Date of Award
School of Urban Planning and Regional Studies
Unlike major cities across the country, New Orleans did not have the power to expropriate property to engage in urban renewal projects after 1954. Yet city officials desperately sought to meet the ends of urban renewal, specifically through public claims of slum clearance and private motivation to speed along neighborhood segregation. Hamstrung in their efforts to move forward with taking residents' homes for private redevelopment, the city worked to reach its urban renewal goals by taking property for public works projects, including public housing. The city's decision to build the Guste and Fischer housing projects represents a case study of how officials, including Mayor deLesseps â€œChepâ€ Morrison, the City Planning Commission, and the Housing Authority of New Orleans, worked together to create a more racially separate city in the age of Brown v. Board of Education.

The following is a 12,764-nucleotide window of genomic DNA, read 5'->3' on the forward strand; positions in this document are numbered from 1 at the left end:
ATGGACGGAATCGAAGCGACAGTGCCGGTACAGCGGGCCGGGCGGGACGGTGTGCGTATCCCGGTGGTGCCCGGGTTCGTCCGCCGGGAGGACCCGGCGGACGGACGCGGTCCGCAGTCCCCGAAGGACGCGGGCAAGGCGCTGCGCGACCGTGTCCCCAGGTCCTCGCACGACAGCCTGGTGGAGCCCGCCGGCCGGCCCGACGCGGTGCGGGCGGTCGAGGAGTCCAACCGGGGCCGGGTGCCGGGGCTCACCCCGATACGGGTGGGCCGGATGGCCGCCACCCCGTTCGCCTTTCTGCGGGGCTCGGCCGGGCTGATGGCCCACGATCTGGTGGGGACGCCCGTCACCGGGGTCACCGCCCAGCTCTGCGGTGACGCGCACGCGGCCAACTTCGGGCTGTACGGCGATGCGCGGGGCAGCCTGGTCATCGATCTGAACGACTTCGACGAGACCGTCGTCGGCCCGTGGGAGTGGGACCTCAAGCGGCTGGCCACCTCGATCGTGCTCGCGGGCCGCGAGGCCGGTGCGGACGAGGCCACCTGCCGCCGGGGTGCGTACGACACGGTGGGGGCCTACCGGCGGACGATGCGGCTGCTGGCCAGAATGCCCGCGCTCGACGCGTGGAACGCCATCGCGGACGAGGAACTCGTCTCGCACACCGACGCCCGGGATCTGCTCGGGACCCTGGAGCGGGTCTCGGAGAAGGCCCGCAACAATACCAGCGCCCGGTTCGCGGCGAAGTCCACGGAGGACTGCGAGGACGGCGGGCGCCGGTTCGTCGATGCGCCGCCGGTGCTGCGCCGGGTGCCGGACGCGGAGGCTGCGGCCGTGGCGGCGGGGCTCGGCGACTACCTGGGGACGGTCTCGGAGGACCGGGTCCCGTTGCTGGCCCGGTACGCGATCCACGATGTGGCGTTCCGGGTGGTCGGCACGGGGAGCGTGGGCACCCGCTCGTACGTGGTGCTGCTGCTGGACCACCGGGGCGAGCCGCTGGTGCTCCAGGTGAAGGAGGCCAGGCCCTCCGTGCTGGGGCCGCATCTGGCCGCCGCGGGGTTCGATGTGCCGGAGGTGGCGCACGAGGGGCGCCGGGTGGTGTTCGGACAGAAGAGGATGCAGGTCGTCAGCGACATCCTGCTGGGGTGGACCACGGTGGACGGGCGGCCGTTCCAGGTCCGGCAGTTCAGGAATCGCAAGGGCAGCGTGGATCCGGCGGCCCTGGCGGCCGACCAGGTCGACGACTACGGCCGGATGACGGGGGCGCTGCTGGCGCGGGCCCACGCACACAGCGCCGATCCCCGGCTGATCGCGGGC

Slates, Stephanie L., ""To Clear a Rock-Bottom, Low-Density Slum": Using Public Housing Means to Meet Urban Renewal Ends in New Orleans, 1954-1959" (2008). University of New Orleans Theses and Dissertations. 665.